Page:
Marty Robbins was a country star who was propelled to super-stardom in both the country and the pop charts by what must rate as one of Nashville’s most significant productions.
El Paso however very nearly never got made.
Robbins had scored four number one country hits before he started to pressure his label, Columbia, to record an album of gunfighter ballads.
Columbia weren’t keen: they wanted him to stay as a country and pop singer. But when in 1959 Marty recorded The Hanging Tree, a western ballad that was used on the soundtrack of a film of the same name, and it went as a single to number 15 on the country charts, they changed their mind.
Robbins for several years had been making the commute between Nashville and his home in Phoenix, a route that took him through El Paso.
Liking the sound of the name, he thought it would make a good song title. It remained just a thought for a couple of years until, in 1958, with his wife Marizona at the wheel of their turquoise Cadillac and Marty in the back seat with his guitar, the inspiration came to him and he could barely write the words down fast enough.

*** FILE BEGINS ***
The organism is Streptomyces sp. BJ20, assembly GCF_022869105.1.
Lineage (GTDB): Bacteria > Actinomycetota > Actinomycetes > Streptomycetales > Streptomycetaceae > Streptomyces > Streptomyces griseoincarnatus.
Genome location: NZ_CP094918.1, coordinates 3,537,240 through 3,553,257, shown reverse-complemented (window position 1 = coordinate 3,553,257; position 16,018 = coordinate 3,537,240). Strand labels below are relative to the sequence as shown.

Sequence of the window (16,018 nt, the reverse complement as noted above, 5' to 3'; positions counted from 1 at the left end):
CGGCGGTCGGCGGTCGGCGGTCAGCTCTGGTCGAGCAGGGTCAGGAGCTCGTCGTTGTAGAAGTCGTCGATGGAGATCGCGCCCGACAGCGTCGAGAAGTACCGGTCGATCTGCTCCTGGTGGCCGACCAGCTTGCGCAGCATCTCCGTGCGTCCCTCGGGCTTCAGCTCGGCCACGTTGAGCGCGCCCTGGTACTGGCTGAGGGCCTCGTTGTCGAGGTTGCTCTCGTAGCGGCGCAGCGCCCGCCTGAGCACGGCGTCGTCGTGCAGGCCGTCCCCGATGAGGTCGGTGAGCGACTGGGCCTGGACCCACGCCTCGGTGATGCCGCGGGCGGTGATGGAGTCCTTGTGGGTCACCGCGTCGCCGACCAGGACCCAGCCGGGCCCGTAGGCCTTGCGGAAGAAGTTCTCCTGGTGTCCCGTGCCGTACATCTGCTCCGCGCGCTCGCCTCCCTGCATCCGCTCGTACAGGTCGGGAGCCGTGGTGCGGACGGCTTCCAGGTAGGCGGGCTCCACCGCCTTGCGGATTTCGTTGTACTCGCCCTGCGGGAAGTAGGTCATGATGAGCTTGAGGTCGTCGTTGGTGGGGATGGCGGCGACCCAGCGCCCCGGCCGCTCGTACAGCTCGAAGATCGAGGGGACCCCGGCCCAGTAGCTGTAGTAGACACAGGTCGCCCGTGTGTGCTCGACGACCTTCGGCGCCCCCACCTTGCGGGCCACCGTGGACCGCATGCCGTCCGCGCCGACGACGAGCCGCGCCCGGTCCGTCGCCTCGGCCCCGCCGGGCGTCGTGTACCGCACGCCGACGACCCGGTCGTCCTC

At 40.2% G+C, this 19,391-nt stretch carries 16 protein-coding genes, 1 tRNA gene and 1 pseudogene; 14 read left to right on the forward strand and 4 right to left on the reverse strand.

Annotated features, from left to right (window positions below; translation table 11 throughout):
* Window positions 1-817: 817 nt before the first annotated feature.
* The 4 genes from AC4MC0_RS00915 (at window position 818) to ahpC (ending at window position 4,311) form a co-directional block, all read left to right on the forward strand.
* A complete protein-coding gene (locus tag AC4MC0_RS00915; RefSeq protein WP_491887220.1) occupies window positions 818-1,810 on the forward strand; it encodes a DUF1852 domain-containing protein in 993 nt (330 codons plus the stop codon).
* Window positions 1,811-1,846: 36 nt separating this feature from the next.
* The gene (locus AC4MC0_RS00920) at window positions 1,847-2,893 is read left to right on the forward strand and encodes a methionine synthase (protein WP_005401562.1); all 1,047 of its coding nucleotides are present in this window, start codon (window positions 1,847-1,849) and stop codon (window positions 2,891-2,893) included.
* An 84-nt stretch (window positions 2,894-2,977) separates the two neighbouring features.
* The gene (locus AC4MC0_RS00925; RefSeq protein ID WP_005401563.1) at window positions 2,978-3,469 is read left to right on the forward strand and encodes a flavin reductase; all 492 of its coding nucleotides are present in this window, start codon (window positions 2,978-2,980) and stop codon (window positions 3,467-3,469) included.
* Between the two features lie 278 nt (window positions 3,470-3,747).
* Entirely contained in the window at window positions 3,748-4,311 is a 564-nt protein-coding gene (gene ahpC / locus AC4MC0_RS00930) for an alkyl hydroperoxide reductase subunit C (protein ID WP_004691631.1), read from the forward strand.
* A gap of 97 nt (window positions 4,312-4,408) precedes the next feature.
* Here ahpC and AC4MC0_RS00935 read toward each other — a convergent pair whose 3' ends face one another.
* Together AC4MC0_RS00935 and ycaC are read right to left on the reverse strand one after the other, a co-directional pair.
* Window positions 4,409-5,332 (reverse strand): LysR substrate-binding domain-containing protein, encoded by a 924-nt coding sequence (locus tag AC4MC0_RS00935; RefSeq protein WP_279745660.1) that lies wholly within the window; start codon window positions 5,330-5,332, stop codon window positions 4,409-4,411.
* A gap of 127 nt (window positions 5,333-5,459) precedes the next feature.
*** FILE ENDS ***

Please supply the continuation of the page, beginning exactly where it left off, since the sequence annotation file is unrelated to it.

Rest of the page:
Back in Studio 2 at Bradley Studios in Nashville on April 7, 1959, producer Don Law found himself confronting a 14-verse epic.
Grady Martin played lead guitar, using a 1952 BigsbyDoubleneck to create a delicate TexMex sound that interweaves with Marty’s subdued voice relating the tale of the hot headed gunfighter.
Jack Pruett strummed rhythm guitar, Bob Moore played stand-up bass, and Jim Glaser and Bobby Sykes supplied the harmony vocals.
When it was recorded, the track ran for 4 minutes and 38 seconds: too long, Columbia thought, for a single, as the DJs wouldn’t play it.
Somehow they managed to edit the track down to 2.58, but Marty persuaded them to put the full-length track on the B-side.
In the event, most DJs chose to play the full version. El Paso was the first number one single of the 1960s, and it ushered in the era of longer recordings.